Fact Check: Is Florida's Solar Power Ability Limited By 'Quite Low' Sunshine?

Feb 6, 2015

This map of sun exposure shows Florida with above-average potential for harnessing solar power, UF Professor Ted Kury says.
Credit National Renewable Energy Laboratory

Jacksonville City Councilman and Republican mayoral candidate Bill Bishop was on WJCT's "First Coast Connect" call-in show this week. When a listener asked Bishop why there's not more solar power in Florida, he said a low amount of sunshine is a big factor. But research shows Florida actually has above-average solar potential and production.

When the listener asked  Bishop what he'd do to promote solar energy use, his answer began, "We are the 'Sunshine State.' However it is a misnomer. We are not necessarily the best state or the best region to capitalize on solar energy. The actual amount of sunshine that we get is quite low. You'd be surprised at it."

That statement is partially true. Humid Florida doesn't get as much sunlight as dry Southwestern states, Southern California and West Texas do.

"They all have a lot more solar potential than Florida does," says, Ted Kury, energy studies director at the University of Florida's Public Utility Research Center. So, he says Bishop is right: Florida isn't the best place for solar power to flourish. But it's far from the worst place either. And if you look at how much solar power was generated through November of last year, Florida was far ahead of most states.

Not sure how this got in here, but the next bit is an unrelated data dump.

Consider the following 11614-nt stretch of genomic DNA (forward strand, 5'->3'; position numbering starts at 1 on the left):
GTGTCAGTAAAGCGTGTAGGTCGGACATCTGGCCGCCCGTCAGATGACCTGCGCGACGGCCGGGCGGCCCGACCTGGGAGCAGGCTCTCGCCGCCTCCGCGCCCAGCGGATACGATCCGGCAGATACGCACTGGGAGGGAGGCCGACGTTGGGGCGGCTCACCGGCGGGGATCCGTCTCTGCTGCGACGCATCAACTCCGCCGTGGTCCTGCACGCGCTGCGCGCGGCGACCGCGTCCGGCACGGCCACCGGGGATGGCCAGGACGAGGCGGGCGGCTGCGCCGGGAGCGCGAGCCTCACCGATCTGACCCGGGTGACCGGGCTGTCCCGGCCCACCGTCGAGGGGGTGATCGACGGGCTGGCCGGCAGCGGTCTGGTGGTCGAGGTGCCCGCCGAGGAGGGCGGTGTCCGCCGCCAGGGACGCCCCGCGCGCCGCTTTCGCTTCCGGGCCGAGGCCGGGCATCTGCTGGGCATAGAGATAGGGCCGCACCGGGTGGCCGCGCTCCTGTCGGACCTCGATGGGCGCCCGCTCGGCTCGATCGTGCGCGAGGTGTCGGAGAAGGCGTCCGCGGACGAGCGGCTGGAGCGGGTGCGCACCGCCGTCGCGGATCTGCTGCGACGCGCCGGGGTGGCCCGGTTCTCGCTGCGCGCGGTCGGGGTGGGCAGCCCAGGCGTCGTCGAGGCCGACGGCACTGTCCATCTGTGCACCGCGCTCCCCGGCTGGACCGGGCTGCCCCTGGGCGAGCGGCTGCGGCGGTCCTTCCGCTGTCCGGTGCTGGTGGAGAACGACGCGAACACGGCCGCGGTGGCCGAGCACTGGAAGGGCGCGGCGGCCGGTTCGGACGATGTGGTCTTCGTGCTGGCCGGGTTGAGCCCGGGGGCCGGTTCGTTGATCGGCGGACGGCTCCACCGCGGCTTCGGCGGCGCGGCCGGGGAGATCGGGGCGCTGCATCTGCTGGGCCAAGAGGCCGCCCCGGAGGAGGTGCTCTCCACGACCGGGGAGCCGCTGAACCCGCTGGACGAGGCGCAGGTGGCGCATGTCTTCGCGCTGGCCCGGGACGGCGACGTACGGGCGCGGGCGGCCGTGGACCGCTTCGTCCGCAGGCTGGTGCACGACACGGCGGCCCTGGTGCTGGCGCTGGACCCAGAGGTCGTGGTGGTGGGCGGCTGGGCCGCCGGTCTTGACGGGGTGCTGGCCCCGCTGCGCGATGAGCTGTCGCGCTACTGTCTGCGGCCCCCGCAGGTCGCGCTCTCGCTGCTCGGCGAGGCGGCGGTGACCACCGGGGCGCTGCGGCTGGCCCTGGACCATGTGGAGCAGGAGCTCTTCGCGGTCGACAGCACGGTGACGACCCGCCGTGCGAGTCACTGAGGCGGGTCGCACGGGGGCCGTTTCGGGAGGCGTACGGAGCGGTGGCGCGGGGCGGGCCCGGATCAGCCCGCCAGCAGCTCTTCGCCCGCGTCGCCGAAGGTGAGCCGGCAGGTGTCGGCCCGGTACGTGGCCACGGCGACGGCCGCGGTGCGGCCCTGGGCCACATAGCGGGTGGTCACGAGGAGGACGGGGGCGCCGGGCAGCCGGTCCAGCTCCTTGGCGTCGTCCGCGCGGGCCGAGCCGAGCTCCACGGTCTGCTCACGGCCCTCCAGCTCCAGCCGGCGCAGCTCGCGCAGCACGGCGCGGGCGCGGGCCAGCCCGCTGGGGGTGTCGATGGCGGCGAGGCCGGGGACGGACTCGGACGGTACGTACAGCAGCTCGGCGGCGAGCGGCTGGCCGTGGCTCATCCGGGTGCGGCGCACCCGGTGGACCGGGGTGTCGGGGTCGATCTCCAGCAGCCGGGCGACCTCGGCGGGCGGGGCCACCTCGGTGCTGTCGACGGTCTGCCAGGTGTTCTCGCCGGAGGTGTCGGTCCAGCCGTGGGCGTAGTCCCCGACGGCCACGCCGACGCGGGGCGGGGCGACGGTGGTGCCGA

"There are only eight states in the whole country that produced more electricity from solar power than we did," Kury says. 

In fact, Florida produced more than twice the amount of solar power as Georgia did. But despite that level of output, Kury says, he often hears misstatements about Florida's "low" solar production, many times from advocates pushing for more solar. He says, the Sunshine State is living up to its name more than many people realize. 

Top 10 Solar Energy Producers Through November 2014:

  1. California (9,545,015 MWh) 
  2. Arizona (2,836,839 MWh)
  3. Nevada (955,299 MWh)
  4. North Carolina (806,254 MWh)
  5. New Jersey (671,686 MWh)
  6. New Mexico (505,731 MWh)
  7. Massachusetts (346,725 MWh)
  8. Texas (257,143 MWh)
  9. Florida (247,496 MWh)
  10. Colorado (236,921 MWh)

Source: Ted Kury, Director of Energy Studies, UF Public Utility Research Center

And for more on the factors that influence Florida's solar power use, check out WLRN's report, "Why Doesn't The Sunshine State Use More Solar Energy?"